Realty credit tightening to have no impact on low-income homebuyers: experts
The State Bank of Vietnam’s recent move to tighten loans in the real estate sector is expected to have no impact on low-income earners who wish to purchase apartments worth less than VND1.5 billion (US$64,900).
A new circular, which will take effect in early January next year, asks local banks and the branches of foreign banks to comply with the dropping maximum ratios of short-term capital used for medium- and long-term loans.
The rate between January 1 and September 30 will be 40%; between early November and late September 2021, 37%; between early November 2021 and late September 2022, 34%; and from early November 2022, 30%.
Banking experts were quoted by the local media as saying that the timeline gives commercial banks time to prepare for adjustments to their capital restructuring efforts and loan portfolios, helping boost the sustainable development of the banking system.
According to the circular, the risk coefficient of 50% applies to a personal loan worth less than VND1.5 billion for customers who wish to buy houses in the budget housing segment, under the Government’s support programs and projects. Each customer can apply this risk rate to one loan only.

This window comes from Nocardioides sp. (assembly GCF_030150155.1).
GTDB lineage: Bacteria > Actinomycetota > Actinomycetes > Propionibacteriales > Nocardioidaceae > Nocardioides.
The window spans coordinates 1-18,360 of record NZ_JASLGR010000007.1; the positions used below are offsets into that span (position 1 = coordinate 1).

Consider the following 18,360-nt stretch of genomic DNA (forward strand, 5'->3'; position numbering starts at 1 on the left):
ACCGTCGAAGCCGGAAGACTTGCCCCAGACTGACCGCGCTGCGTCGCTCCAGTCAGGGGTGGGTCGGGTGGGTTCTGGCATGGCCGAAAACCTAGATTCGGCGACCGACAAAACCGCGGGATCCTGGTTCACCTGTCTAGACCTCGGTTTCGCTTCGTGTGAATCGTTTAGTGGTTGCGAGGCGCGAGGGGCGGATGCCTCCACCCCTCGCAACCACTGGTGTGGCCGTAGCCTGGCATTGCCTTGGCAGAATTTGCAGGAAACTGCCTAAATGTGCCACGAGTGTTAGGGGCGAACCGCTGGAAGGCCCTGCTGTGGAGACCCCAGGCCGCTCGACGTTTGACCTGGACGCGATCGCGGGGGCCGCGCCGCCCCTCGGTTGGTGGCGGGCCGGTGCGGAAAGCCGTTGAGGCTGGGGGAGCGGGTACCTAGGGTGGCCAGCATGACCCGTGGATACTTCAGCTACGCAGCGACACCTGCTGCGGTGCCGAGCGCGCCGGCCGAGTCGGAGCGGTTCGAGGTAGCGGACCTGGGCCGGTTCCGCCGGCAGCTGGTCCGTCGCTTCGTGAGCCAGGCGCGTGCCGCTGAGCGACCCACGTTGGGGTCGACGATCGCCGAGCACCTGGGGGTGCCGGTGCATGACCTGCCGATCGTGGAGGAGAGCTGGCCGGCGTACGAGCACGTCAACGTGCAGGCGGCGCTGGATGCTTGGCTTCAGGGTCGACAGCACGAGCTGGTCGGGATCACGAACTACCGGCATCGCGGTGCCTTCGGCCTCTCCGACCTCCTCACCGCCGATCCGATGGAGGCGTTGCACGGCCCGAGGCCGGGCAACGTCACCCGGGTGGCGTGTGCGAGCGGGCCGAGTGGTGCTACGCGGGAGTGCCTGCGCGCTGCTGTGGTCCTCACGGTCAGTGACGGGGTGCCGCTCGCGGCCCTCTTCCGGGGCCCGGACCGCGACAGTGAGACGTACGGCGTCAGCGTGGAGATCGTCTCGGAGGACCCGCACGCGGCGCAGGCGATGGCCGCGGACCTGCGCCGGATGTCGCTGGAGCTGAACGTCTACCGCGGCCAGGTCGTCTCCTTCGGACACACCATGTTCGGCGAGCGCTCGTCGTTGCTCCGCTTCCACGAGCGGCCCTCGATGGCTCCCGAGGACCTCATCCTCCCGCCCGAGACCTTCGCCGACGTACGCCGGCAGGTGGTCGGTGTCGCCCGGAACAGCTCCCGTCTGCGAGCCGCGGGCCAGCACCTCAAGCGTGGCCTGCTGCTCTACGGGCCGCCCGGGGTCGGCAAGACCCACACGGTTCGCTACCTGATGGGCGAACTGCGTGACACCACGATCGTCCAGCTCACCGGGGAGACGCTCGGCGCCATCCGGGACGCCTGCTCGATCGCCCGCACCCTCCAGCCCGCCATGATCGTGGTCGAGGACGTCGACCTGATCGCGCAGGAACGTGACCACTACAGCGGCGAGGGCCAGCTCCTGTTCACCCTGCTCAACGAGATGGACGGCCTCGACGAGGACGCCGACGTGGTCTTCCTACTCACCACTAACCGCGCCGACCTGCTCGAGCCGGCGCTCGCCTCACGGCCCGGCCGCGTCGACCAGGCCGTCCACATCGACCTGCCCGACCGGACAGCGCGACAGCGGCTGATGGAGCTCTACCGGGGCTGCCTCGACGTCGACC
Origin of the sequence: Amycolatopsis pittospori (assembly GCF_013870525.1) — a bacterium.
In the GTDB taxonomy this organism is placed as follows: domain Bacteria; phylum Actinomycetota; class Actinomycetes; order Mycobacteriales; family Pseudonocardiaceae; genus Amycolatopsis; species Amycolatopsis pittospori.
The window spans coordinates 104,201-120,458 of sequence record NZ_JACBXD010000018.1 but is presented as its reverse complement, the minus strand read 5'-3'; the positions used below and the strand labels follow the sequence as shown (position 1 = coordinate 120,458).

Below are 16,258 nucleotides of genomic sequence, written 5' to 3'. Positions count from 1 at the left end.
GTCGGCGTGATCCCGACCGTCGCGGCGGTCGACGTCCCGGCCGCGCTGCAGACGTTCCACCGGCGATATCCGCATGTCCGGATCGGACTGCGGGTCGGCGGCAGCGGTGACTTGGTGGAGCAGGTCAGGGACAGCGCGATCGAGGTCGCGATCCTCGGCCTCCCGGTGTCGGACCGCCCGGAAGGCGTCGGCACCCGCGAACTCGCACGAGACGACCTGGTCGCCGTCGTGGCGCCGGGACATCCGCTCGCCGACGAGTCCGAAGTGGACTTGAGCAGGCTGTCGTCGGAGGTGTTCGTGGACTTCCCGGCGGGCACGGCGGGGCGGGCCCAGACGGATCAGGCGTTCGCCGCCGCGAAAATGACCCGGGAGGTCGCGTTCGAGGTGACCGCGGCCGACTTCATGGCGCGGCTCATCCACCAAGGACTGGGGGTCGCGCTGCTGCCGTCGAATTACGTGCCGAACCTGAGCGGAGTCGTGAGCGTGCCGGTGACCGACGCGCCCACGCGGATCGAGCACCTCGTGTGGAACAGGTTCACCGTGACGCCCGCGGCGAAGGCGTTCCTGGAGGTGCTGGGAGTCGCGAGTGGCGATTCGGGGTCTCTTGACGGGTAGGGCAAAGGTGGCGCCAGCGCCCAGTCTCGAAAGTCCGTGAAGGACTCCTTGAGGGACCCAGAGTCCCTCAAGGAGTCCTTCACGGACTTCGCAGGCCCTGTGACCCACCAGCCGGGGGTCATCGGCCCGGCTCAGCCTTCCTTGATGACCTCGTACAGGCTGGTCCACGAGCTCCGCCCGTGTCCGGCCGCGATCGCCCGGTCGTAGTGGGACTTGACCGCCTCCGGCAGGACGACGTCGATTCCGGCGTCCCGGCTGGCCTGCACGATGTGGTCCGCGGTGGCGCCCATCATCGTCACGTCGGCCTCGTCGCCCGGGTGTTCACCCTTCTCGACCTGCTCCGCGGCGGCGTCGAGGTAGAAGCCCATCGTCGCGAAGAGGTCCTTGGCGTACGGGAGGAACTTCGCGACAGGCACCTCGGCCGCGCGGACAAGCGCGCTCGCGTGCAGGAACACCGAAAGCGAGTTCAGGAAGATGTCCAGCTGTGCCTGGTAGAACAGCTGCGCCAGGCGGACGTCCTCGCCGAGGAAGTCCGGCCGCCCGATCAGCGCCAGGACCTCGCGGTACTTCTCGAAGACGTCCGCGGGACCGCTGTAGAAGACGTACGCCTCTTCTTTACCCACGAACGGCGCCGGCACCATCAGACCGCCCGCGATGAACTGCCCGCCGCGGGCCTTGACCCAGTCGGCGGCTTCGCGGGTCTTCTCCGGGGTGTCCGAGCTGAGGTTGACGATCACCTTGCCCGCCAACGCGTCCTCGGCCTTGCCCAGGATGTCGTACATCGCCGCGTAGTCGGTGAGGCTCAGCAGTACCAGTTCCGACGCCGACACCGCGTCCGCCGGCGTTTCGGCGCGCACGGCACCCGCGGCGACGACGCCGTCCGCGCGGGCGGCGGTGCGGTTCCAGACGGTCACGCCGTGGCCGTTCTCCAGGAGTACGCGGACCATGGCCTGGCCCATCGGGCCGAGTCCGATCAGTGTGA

Meanwhile, the risk ratio of 100% is applicable to loans worth less than VND4 billion (US$173,000). The home itself can be forfeit if a personal loan is used to buy a home without collateral.
A ratio of 150% is applicable to loans of at least VND4 billion to serve personal needs.
An official with the central bank stated that this regulation does not affect the demand for loans to serve the housing needs of low-income earners, as well as the State’s social security policies. The loans are entirely guaranteed by houses, including those to be built in the future, and by the land use rights of borrowers buying affordable houses.
Houses with prices below VND1.5 billion saw their loan risk coefficient dropping to 50% from the previous 150%. As such, homebuyers in this segment who need loans will not suffer any negative impact and will even gain an advantage, stated Can Van Luc, a finance and banking expert.
According to Bao Viet Securities Company, the circular implies that the central bank is still trying to reduce loans in risky sectors and improve the safety of the banking system.
Economist Nguyen Tri Hieu commented that the central bank has made a strong statement on controlling loans for the high-end housing segment, while indirectly asking local banks to create capital reserves for the real estate sector, which carries a high risk.
Consumer loans of VND4 billion or more carry multiple risks as most of them are used to purchase high-end apartments, said Nguyen Thanh Do, vice chairman of HCMC Development Commercial Bank.
Therefore, a hike in the risk ratio to this outstanding loan is needed to limit risk exposure for banks and the real estate market, he stressed.